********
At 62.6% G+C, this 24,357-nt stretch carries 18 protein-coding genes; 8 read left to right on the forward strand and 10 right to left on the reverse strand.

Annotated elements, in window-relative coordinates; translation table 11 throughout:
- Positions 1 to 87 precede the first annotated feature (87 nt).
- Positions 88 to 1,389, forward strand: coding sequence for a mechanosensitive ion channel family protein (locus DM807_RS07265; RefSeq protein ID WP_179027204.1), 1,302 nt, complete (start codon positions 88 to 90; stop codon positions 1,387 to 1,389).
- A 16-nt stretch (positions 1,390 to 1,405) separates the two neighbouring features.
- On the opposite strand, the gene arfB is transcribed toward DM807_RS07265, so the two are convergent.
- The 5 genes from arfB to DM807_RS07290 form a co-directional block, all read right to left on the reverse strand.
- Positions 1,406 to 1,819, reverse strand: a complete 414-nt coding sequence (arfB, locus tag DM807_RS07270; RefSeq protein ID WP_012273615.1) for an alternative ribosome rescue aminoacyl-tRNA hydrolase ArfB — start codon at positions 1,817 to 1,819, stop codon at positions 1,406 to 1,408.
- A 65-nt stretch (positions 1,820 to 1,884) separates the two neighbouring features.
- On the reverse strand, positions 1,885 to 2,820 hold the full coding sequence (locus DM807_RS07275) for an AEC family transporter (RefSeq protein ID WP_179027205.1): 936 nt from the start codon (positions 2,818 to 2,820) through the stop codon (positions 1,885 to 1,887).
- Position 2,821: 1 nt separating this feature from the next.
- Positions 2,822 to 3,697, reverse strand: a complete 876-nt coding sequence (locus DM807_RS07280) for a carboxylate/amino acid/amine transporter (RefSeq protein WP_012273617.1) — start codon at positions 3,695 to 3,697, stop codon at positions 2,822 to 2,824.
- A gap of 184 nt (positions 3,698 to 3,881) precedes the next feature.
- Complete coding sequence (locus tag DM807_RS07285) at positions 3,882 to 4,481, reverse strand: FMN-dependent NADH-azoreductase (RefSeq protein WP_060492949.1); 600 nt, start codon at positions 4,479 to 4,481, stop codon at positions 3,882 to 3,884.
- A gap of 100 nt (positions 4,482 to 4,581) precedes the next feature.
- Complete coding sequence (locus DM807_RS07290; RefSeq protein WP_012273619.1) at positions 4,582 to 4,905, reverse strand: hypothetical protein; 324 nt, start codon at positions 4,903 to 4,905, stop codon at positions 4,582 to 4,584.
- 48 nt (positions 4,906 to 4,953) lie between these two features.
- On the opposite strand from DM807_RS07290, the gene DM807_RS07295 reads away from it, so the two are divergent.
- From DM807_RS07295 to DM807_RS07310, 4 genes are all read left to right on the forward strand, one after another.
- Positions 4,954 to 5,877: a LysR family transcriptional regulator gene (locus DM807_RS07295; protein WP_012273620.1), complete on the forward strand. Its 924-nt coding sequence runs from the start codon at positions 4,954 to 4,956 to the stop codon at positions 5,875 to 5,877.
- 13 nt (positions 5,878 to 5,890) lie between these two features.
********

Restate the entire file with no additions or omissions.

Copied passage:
At 62.6% G+C, this 24,357-nt stretch carries 18 protein-coding genes; 8 read left to right on the forward strand and 10 right to left on the reverse strand.

Annotated elements, in window-relative coordinates; translation table 11 throughout:
- Positions 1 to 87 precede the first annotated feature (87 nt).
- Positions 88 to 1,389, forward strand: coding sequence for a mechanosensitive ion channel family protein (locus DM807_RS07265; RefSeq protein ID WP_179027204.1), 1,302 nt, complete (start codon positions 88 to 90; stop codon positions 1,387 to 1,389).
- A 16-nt stretch (positions 1,390 to 1,405) separates the two neighbouring features.
- On the opposite strand, the gene arfB is transcribed toward DM807_RS07265, so the two are convergent.
- The 5 genes from arfB to DM807_RS07290 form a co-directional block, all read right to left on the reverse strand.
- Positions 1,406 to 1,819, reverse strand: a complete 414-nt coding sequence (arfB, locus tag DM807_RS07270; RefSeq protein ID WP_012273615.1) for an alternative ribosome rescue aminoacyl-tRNA hydrolase ArfB — start codon at positions 1,817 to 1,819, stop codon at positions 1,406 to 1,408.
- A 65-nt stretch (positions 1,820 to 1,884) separates the two neighbouring features.
- On the reverse strand, positions 1,885 to 2,820 hold the full coding sequence (locus DM807_RS07275) for an AEC family transporter (RefSeq protein ID WP_179027205.1): 936 nt from the start codon (positions 2,818 to 2,820) through the stop codon (positions 1,885 to 1,887).
- Position 2,821: 1 nt separating this feature from the next.
- Positions 2,822 to 3,697, reverse strand: a complete 876-nt coding sequence (locus DM807_RS07280) for a carboxylate/amino acid/amine transporter (RefSeq protein WP_012273617.1) — start codon at positions 3,695 to 3,697, stop codon at positions 2,822 to 2,824.
- A gap of 184 nt (positions 3,698 to 3,881) precedes the next feature.
- Complete coding sequence (locus tag DM807_RS07285) at positions 3,882 to 4,481, reverse strand: FMN-dependent NADH-azoreductase (RefSeq protein WP_060492949.1); 600 nt, start codon at positions 4,479 to 4,481, stop codon at positions 3,882 to 3,884.
- A gap of 100 nt (positions 4,482 to 4,581) precedes the next feature.
- Complete coding sequence (locus DM807_RS07290; RefSeq protein WP_012273619.1) at positions 4,582 to 4,905, reverse strand: hypothetical protein; 324 nt, start codon at positions 4,903 to 4,905, stop codon at positions 4,582 to 4,584.
- 48 nt (positions 4,906 to 4,953) lie between these two features.
- On the opposite strand from DM807_RS07290, the gene DM807_RS07295 reads away from it, so the two are divergent.
- From DM807_RS07295 to DM807_RS07310, 4 genes are all read left to right on the forward strand, one after another.
- Positions 4,954 to 5,877: a LysR family transcriptional regulator gene (locus DM807_RS07295; protein WP_012273620.1), complete on the forward strand. Its 924-nt coding sequence runs from the start codon at positions 4,954 to 4,956 to the stop codon at positions 5,875 to 5,877.
- 13 nt (positions 5,878 to 5,890) lie between these two features.